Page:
Eboni Hogan

Content Specialist

Eboni has extensive experience in curriculum development, with a focus on culturally-responsive and arts-based approaches. Having spent years creating academic content and providing professional development to teachers, she now curates themed playlists meant to provide educators with valuable, time-saving resources.

Common Core Standards

9-10.W.7  Conduct Short As Well As More Sustained Research Projects To Answer A Question (Including A Self-Generated Question) Or Solve A Problem; Narrow Or Broaden The Inquiry When Appropriate; Synthesize Multiple Sources On The Subject, Demonstrating Understanding Of The Subject Under Investigation.

9-10.RH.1  Cite Specific Textual Evidence To Support Analysis Of Primary And Secondary Sources, Attending To Such Features As The Date And Origin Of The Information.

9-10.RH.2  Determine The Central Ideas Or Information Of A Primary Or Secondary Source; Provide An Accurate Summary Of How Key Events Or Ideas Develop Over The Course Of The Text.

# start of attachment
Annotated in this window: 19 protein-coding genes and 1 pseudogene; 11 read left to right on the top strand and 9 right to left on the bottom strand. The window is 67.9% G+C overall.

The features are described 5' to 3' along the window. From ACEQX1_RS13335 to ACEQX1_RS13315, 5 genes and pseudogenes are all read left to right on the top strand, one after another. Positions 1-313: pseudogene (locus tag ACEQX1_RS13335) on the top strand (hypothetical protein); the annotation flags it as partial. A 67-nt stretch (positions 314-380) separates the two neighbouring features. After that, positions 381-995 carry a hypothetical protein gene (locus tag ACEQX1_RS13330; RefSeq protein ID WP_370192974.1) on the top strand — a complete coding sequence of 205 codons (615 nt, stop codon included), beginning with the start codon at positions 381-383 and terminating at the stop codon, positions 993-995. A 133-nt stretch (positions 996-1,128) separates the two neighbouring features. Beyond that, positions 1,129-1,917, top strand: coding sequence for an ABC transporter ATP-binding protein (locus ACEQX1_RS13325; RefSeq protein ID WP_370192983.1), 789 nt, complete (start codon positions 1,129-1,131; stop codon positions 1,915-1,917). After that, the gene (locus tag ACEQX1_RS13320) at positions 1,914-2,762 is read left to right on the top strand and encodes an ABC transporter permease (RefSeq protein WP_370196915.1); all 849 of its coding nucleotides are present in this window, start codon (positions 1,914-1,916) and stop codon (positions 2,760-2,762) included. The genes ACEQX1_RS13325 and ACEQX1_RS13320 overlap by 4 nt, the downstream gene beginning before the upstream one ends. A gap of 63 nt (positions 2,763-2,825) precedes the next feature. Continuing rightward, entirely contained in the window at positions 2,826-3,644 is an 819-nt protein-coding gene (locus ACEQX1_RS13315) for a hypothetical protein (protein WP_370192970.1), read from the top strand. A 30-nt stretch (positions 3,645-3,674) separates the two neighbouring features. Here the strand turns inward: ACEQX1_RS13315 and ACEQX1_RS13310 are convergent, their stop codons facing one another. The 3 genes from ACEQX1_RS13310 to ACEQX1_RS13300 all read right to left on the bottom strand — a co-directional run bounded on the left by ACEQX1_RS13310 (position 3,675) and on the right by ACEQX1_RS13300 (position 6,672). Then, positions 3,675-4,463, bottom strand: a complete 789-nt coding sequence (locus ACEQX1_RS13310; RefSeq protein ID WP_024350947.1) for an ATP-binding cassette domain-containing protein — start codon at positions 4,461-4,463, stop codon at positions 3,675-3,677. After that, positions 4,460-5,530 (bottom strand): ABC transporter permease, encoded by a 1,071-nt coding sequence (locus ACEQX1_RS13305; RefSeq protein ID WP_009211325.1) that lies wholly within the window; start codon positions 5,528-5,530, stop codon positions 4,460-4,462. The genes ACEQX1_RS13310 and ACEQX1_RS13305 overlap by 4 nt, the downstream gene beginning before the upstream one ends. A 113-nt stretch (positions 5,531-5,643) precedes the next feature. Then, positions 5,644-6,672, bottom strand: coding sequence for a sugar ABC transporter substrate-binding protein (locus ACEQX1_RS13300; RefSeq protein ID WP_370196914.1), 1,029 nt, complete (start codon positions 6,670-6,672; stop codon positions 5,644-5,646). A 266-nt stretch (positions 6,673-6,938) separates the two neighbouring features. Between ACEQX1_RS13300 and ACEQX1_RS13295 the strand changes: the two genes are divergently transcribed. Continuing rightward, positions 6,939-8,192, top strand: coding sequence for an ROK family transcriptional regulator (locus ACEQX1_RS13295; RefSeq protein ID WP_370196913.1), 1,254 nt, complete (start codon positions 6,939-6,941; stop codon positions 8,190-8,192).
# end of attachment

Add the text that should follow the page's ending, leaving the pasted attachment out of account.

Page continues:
9-10.RH.3  Analyze In Detail A Series Of Events Described In A Text; Determine Whether Earlier Events Caused Later Ones Or Simply Preceded Them.

9-10.RH. 7  Integrate Quantitative Or Technical Analysis (E.G., Charts, Research Data) With Qualitative Analysis In Print Or Digital Text.

9-10.RH.9  Compare And Contrast Treatments Of The Same Topic In Several Primary And Secondary Sources.

11-12.RI.3  Analyze A Complex Set Of Ideas Or Sequence Of Events And Explain How Specific Individuals, Ideas, Or Events Interact And Develop Over The Course Of The Text.

11-12.RH.1  Cite Specific Textual Evidence To Support Analysis Of Primary And Secondary Sources, Connecting Insights Gained From Specific Details To An Understanding Of The Text As A Whole.

11-12.RH.2  Determine The Central Ideas Or Information Of A Primary Or Secondary Source; Provide An Accurate Summary That Makes Clear The Relationships Among The Key Details And Ideas.

11-12.RH.7  Integrate And Evaluate Multiple Sources Of Information Presented In Diverse Formats And Media (E.G., Visually, Quantitatively, As Well As In Words) In Order To Address A Question Or Solve A Problem.

11-12.RH.9  Integrate Information From Diverse Sources, Both Primary And Secondary, Into A Coherent Understanding Of An Idea Or Event, Noting Discrepancies Among Sources.